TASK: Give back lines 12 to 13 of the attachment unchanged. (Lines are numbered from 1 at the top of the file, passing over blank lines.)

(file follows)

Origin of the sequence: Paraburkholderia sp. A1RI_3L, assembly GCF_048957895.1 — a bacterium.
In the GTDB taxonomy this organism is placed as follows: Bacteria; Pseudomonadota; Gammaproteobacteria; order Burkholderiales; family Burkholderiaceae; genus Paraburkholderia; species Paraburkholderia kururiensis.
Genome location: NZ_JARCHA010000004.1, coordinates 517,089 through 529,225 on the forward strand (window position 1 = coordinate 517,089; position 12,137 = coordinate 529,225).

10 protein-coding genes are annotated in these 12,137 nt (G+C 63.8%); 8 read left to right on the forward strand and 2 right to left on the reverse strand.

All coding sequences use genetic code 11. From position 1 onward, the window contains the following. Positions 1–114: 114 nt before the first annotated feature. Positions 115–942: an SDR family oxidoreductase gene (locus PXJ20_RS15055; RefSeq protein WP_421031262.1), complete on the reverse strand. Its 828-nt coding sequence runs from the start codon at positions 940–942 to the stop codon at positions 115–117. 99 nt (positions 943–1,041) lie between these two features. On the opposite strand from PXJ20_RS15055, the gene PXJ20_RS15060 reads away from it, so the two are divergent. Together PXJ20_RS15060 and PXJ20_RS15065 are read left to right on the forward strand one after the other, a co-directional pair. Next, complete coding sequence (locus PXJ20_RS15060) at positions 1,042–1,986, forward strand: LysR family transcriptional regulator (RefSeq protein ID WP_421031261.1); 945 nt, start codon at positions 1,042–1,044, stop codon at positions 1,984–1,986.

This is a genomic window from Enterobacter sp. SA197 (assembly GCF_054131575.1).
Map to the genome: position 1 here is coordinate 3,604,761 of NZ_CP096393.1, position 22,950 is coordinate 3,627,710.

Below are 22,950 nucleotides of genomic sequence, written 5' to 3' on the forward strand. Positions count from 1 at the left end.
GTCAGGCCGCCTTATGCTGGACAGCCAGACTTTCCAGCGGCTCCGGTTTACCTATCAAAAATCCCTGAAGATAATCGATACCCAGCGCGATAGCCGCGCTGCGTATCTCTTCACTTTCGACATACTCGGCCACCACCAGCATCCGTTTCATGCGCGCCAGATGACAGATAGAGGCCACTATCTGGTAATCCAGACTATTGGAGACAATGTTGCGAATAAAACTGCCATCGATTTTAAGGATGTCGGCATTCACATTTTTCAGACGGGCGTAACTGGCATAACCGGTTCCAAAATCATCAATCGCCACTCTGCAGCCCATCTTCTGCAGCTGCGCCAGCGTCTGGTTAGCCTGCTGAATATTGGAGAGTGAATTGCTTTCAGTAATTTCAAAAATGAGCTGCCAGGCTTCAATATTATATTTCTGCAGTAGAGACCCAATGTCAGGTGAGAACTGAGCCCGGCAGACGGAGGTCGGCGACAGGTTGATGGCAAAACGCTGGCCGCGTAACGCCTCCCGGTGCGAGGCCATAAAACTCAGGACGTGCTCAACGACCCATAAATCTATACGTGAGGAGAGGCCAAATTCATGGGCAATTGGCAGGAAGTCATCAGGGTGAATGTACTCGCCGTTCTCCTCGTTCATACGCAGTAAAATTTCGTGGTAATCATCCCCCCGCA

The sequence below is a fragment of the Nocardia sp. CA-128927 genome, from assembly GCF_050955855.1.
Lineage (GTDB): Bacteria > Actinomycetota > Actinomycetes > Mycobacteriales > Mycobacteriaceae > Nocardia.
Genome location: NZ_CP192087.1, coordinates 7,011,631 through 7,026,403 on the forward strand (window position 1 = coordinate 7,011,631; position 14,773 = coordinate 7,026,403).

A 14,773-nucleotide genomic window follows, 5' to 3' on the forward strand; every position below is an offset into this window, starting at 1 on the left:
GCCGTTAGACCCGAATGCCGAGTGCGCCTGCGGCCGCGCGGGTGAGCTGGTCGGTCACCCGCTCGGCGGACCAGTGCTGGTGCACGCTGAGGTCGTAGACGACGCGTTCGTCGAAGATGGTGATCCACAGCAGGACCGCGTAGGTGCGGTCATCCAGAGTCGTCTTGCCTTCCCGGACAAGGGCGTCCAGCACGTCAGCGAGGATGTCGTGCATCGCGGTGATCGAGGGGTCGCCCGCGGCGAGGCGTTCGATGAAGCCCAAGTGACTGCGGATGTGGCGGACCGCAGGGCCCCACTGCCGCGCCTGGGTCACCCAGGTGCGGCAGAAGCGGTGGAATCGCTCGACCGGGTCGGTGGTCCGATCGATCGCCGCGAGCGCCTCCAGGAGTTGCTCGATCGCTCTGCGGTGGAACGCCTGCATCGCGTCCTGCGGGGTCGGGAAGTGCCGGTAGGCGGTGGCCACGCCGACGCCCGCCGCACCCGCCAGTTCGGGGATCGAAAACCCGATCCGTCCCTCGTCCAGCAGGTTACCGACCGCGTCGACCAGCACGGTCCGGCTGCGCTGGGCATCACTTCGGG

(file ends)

Genome location: NZ_CP192087.1, coordinates 7,011,631 through 7,026,403 on the forward strand (window position 1 = coordinate 7,011,631; position 14,773 = coordinate 7,026,403).

A 14,773-nucleotide genomic window follows, 5' to 3' on the forward strand; every position below is an offset into this window, starting at 1 on the left: